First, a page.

Museum Administrator: Charles Morton

Museum Administrator: Charles Morton

Civil rights activist Charles Morton is the museum administrator at the National Voting Rights Museum and Institute in Selma, Alabama.


5 - 12+


Anthropology, Geography, Human Geography, U.S. History

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“I was born and grew up in Selma [Alabama, where the National Voting Rights Museum and Institute is located]. I didn't grow up with an interest in civil rights, not at first,” Charles says. At the time, he says, history textbooks focused on people like white European explorers Christopher Columbus and Juan Ponce de Leon. “Black history was suppressed in the South.”

Charles got involved in civil rights in 1963, when Bernard Lafayette of the Student Nonviolent Coordinating Committee (SNCC) came to Selma to lead the first mass meeting for voter rights in the South. “He opened our eyes,” Charles says. “He asked us, ‘Why are there separate water fountains when the water comes from the same pipe?’ He challenged us to think about the injustices of the Jim Crow laws.” The Jim Crow laws were segregation laws that kept blacks and whites separate in public places, such as schools and restaurants.

Charles was a part of the marches from Selma to Montgomery. “My family worried about me participating in the mass meetings and the marches. They worried that the Ku Klux Klan would kill me. It wasn't an unreasonable fear. The Klan could do anything it wanted to at the time, and nothing bad would happen to them.”

On Bloody Sunday, Charles suffered two broken ribs. Bloody Sunday was the first attempted march from Selma to Montgomery on March 7, 1965. Marchers were met with violence at the Edmund Pettus Bridge. “Sheriff (Jim) Clark's possemen, many of them were KKK members.”


“Seeing people from all over the country and around the world come to visit Selma, Alabama. We've had people come to Selma from as far away as Finland. They've seen the documentary Eyes on the Prize, but seeing Brown Chapel AME and the Edmund Pettus Bridge helps them really learn the history.”

Charles also likes interacting with children, answering them when they ask, “‘Why did they do that to us?’ Children are naturally angry about injustice.”


Coordinating the Selma Jubilee. The Jubilee, which draws about 30,000 people, takes place the weekend of the anniversary of Bloody Sunday.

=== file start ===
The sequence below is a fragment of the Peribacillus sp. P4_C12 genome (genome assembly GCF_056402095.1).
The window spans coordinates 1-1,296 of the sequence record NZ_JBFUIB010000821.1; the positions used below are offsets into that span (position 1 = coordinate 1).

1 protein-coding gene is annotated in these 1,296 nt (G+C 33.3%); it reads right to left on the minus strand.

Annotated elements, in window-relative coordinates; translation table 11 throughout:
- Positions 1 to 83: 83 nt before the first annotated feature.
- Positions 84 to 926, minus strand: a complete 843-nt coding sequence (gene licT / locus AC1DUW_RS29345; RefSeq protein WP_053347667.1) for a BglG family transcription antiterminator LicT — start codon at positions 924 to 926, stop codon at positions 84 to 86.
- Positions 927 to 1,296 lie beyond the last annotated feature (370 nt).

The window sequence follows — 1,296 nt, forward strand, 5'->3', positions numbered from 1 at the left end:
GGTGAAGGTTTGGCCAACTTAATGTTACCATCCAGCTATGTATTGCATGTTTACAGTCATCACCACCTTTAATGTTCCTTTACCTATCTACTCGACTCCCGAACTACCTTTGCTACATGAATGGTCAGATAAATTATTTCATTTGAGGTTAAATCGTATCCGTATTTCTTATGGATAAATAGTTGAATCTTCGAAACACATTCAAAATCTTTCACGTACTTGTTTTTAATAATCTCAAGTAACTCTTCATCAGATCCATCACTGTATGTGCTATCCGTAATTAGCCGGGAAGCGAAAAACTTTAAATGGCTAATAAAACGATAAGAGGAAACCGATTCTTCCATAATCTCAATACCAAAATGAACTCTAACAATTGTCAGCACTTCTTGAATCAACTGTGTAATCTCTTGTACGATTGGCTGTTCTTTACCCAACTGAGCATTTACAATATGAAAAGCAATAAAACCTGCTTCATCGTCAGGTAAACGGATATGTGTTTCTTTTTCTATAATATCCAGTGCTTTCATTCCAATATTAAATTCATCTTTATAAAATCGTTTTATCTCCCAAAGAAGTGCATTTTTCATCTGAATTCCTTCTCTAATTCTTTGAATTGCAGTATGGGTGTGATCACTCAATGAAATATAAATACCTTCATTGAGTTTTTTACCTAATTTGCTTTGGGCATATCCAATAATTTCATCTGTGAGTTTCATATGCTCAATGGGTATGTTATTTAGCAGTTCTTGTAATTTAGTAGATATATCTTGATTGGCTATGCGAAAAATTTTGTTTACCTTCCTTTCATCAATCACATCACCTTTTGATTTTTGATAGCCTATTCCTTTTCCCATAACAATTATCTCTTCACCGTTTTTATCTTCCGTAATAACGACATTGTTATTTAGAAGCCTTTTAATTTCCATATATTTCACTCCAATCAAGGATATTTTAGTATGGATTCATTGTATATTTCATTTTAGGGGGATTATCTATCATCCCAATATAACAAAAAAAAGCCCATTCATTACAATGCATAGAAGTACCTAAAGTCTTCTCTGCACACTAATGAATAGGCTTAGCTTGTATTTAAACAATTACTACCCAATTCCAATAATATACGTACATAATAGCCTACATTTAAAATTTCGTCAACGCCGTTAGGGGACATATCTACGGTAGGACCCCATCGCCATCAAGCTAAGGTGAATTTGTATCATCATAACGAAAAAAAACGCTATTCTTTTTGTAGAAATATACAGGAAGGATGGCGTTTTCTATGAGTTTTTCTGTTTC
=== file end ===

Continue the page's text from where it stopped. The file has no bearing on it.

“Lots of preparation goes into this weekend—travel times, reservations, guest speakers.”


“I define geography by defining the subjects, elements, and the environment that I'm in. My geographic region is Selma, Alabama. My job is to identify the buildings, places, and events that took place in Selma.”


“I like to start tours by saying, ‘Well, well, well . . . I'll bet you've never been to a tiny little town like Selma.’ It's a good icebreaker. People began to pipe up, saying that they're from small towns, too—like Huntsville, Alabama, or Greensville, South Carolina.

“People come by the busload to Selma. Many who visit us have read books about civil rights and watched documentaries, but most of them have never met an ‘original’—someone who went to the mass meetings, who stood in line at the Dallas County courthouse day after day waiting to register to vote, who marched from Selma to Montgomery to demand equal voting rights.

“If it weren't for Selma, Alabama, the country would definitely be worse off. My tiny town changed the country for the better.”


“Teaching civics is important. We need textbooks that talk about black history. We need after-school programs where we talk about black history. We like to see grandparents teaching their grandkids about where they've been. We encourage parents with young children to share where they’ve been. It can show you where you're going. For example, I couldn't go to the University of Alabama because of George Wallace. He was the governor of Alabama at the time and refused to integrate the schools. But times have changed. My daughter went to the University of Alabama.”

As a museum administrator, Charles says he must not focus entirely on the past. “It is important to know that discrimination is not all in the past. No black people, not the mayor, nobody, is a member of the Selma Country Club. Even though schools are desegregated, there are 'white' high schools and 'black' high schools in Selma. Even today, segregation exists.”


“One of the local high schools has an interesting voting rights lesson plan. They take actual political candidates running for office and print out their biographies and voting records. They ask their students why they want to vote for their candidate. They ask the basic questions. Why do we have voting rights? Why do we have elections?

“It's important to educate young people about voting. It's important to know the facts, to know why you want to vote for a particular candidate. They are teaching students how to best pick the person who will represent them.”

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Mary Schons
Jeannie Evers, Emdash Editing, Emdash Editing
Kara West
National Geographic Society
Last Updated

October 19, 2023

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